I am grateful.

On the way to making memories worth holding onto

photo (27)The kitchen sink clogged up at 4pm. By 5 C.C. had it unclogged. Except for the u-joint under the sink.

“I’ll just take it apart, clean it and you’ll be all set within 10 minutes,” he said. Confidently.

Three minutes later, his exclamation indicated something was wrong. Drastically wrong. As in, he broke the pipe wrong and we’d have no kitchen sink for dinner.

Twenty-three guests were arriving in an hour and I was minus a kitchen sink.


But then, there’s always the bathtub which became the home for dirty pots and ladles, cutlery and serving dishes.

In the end, the cauliflower never got made, and forget about the extra yam dish. I didn’t have another pot to use, and not enough time to cook it anyway. The hour spent clearing the drain had completely disrupted my timetable. I had to go with what I had and hope for the best.

And it was, the best… a night of fun, of laughter, hilarity and charm. We ate and drank and sat around the table and told stories and shared in that thing that makes Christmas such a special time of year — community.

photo (26)We ranged in age from 19 to 75. From still at University to long past retirement, we shared points of view and points of contention, from one guests stories of his recent experiences in basic training in the military, to another’s stories of running a billion dollar corporation. We talked about homelessness and homes, education and travel, wine and cheese and everything else in between.

And then, after dinner, the guitars and drums came out and we sang and laughed and then most of the guests left and C.C. and a crew of younger folk sat down to play games and I went off to bed, hoping that tomorrow the plumber would arrive and I would have a kitchen sink to work in.

No such luck. The plumber worked with C.C. and they had it cleared but once he left, it didn’t stay that way. The problem was, when C.C. peeled the mound of potatoes needed to mash up for 21 people, the peels had gone down the garborator and gotten stuck. Really stuck. And then, they swelled and while they’d moved them down the pipe, they got stuck en masse further down.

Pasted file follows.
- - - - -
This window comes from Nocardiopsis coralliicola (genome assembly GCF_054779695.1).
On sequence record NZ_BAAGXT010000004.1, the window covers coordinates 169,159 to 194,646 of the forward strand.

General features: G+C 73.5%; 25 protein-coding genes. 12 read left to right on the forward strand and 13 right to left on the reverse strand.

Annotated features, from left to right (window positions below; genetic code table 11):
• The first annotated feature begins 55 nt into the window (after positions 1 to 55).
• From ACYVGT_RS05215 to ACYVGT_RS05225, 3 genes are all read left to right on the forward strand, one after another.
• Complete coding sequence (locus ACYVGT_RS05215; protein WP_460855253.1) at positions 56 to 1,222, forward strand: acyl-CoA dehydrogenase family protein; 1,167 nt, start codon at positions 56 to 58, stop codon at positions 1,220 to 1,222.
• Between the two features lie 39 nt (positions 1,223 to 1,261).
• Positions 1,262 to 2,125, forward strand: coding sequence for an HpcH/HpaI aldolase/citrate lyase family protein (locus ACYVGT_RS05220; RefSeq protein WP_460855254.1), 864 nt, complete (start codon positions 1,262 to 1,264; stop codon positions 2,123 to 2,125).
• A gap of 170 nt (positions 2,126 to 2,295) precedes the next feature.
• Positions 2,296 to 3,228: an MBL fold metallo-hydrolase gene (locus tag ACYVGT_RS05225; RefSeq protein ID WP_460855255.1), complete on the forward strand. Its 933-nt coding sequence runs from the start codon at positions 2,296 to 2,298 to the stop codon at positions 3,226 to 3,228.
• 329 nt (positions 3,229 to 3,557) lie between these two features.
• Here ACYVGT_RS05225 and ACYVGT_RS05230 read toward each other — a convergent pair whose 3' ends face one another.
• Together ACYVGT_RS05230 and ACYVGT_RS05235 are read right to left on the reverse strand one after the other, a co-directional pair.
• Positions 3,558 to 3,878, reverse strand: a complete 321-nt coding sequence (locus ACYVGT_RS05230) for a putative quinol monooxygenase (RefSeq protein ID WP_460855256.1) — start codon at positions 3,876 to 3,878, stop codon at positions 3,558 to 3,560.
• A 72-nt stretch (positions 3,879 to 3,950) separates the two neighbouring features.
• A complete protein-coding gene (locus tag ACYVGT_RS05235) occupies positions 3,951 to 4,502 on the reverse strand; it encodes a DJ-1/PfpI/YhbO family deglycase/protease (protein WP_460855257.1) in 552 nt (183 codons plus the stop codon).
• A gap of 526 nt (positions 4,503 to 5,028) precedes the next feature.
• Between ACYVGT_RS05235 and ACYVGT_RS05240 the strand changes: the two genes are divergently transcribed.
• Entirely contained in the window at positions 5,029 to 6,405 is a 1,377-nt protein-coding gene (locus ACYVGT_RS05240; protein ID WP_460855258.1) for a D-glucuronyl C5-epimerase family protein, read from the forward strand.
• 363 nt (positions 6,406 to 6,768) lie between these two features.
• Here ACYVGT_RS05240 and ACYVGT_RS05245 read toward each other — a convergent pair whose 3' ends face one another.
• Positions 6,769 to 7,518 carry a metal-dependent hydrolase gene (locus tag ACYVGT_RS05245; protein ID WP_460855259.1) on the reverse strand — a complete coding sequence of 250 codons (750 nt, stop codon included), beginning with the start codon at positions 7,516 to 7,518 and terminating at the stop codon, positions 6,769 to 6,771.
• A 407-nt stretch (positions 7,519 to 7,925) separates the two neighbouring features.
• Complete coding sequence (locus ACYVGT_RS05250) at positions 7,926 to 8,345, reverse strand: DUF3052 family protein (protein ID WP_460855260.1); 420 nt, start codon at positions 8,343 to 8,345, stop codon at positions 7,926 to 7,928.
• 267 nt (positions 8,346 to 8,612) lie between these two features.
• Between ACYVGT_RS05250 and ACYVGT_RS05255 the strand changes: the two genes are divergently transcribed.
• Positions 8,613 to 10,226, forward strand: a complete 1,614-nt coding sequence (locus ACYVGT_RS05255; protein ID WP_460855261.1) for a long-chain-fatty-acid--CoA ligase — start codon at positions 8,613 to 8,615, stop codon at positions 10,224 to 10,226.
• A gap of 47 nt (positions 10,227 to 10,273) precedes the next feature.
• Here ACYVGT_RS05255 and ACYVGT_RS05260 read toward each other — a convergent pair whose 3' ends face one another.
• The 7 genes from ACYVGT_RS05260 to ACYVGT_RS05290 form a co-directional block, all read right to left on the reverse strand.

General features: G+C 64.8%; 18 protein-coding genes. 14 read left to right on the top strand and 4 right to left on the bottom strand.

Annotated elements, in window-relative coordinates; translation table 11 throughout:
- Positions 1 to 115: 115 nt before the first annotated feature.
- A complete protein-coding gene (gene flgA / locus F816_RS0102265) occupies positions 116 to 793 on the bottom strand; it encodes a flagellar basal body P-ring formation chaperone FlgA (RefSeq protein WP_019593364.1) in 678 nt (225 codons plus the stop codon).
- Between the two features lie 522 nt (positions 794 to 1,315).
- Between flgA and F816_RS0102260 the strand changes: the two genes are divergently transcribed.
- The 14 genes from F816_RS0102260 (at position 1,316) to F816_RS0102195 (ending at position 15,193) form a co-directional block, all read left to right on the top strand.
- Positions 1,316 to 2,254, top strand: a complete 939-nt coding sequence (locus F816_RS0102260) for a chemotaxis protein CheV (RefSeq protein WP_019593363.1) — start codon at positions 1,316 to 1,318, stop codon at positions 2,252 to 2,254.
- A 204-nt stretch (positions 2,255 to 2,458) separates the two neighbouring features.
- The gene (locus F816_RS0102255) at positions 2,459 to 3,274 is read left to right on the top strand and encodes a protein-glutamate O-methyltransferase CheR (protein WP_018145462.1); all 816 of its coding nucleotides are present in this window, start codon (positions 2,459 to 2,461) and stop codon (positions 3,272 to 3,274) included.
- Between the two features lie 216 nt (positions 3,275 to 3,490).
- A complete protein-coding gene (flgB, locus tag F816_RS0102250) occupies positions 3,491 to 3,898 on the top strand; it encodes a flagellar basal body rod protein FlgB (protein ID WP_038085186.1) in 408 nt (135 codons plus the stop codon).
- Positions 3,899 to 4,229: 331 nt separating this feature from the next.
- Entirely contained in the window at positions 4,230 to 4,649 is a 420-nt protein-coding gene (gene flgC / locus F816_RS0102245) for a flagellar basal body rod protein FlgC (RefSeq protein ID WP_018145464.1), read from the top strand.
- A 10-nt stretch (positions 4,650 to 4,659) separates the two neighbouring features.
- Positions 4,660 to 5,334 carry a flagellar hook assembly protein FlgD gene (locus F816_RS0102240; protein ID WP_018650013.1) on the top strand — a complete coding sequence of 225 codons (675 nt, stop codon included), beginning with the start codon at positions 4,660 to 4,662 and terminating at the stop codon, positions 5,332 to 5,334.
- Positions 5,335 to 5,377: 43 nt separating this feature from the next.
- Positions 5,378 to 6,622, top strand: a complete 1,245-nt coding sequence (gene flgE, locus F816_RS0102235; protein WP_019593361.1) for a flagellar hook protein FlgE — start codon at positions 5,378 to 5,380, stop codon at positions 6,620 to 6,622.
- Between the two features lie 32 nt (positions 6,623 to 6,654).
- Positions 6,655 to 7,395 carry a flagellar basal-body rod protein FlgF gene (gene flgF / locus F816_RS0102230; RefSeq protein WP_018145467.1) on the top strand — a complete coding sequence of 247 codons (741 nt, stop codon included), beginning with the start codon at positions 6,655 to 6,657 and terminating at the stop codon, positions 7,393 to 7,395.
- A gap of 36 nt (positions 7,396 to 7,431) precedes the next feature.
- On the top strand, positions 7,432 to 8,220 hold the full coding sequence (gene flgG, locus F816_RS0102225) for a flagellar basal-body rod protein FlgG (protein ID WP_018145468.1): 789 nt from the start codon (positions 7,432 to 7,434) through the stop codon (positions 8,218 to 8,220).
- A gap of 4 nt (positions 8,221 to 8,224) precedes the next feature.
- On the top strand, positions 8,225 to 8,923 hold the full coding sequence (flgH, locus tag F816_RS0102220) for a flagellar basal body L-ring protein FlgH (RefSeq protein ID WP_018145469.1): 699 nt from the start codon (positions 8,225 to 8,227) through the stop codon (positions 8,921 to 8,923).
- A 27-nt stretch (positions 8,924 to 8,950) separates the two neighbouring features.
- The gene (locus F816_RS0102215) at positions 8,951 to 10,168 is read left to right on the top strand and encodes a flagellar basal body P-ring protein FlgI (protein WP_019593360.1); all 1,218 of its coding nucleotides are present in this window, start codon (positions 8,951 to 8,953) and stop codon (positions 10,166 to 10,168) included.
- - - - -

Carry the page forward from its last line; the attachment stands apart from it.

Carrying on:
Draino. Snake. Running water. No luck. We’d have to wait for tomorrow when the plumber was scheduled to return.

What to do. What to do.

C.C. and I decided on a movie. We switched on Pay per View, dialled in what we wanted to watch and cuddled up on the leather sofa in the den.

And that’s where we were when a resounding crash was heard from the environs of the living room.

“What’s Ellie into now?” C.C. asked as he got up to take a look.

“You’d better come see this,” he called out a a few moments later.

photo (23)I wasn’t expecting it. I definitely didn’t think it could be anything so… dramatic.

But there Ferdinand the Christmas tree lay. On his side. Fallen over. Totalled. Ornaments strewn across the floor. pink and rose shards littered across the hardwood and onto the Chinese rug. The tree we’d decorated en famille just a few short nights ago, had fallen over.

It was a mess. Ellie was nowhere to be seen. Neither was Marley, the Great Cat, in sight either. Had they?… No. No way. Ellie’s too old and Marley has never shown any interest in the tree. Ever.

It must have been the gold beads strung across the boughs. They were only on the front side which meant the tree was front heavy. Must have been too much weight.


Nothing to do but clean it up. And start all over.

Carefully we untangled the lights and boughs and de-robed the tree of all its ornaments and glitter. C.C. mopped up the water while I swept up the glass.

It didn’t pay to think about it. The only thing to do was to get it done.

Bonus! As we’d decorated on Monday night, the girls had suggested we needed more lights. I didn’t feel like going out to the store mid-task so we’d made do. Now, I figured I may as well go and get more lights. 

I went out and bought two more strings to add to the glow. Beauty!

And then today, C.C. officially got the sink unplugged and now, the house is back in order. The dishes are done and put away, the table leafs removed, the extra chairs tucked away until Christmas dinner. The tree glows. The sideboard is cleared of dirty glasses and the kitchen is decluttered.

It’s funny. Not having a sink didn’t detract from the festivities and the tree falling over didn’t really rob it of its beauty.

The memories of decorating the tree together remain. The laughter, teasing, conversation and good times shared continue to resonate throughout the house.

Disasters happen. It’s not their happening that makes the difference, it’s what we hold onto in their wake that measures the value of each day, that fill every breath with love — or not.

We decorated the tree last week and had early Christmas dinner so that my daughter could share in the love and joy of Christmas at home. The memories live on. They continue to cast a beautiful light in my heart of all that is so special at this time of year. Family. Love. Community. Peace. Harmony and Joy.

And as to the rest… well, that’s just the stuff that happens on the way to making memories worth remembering.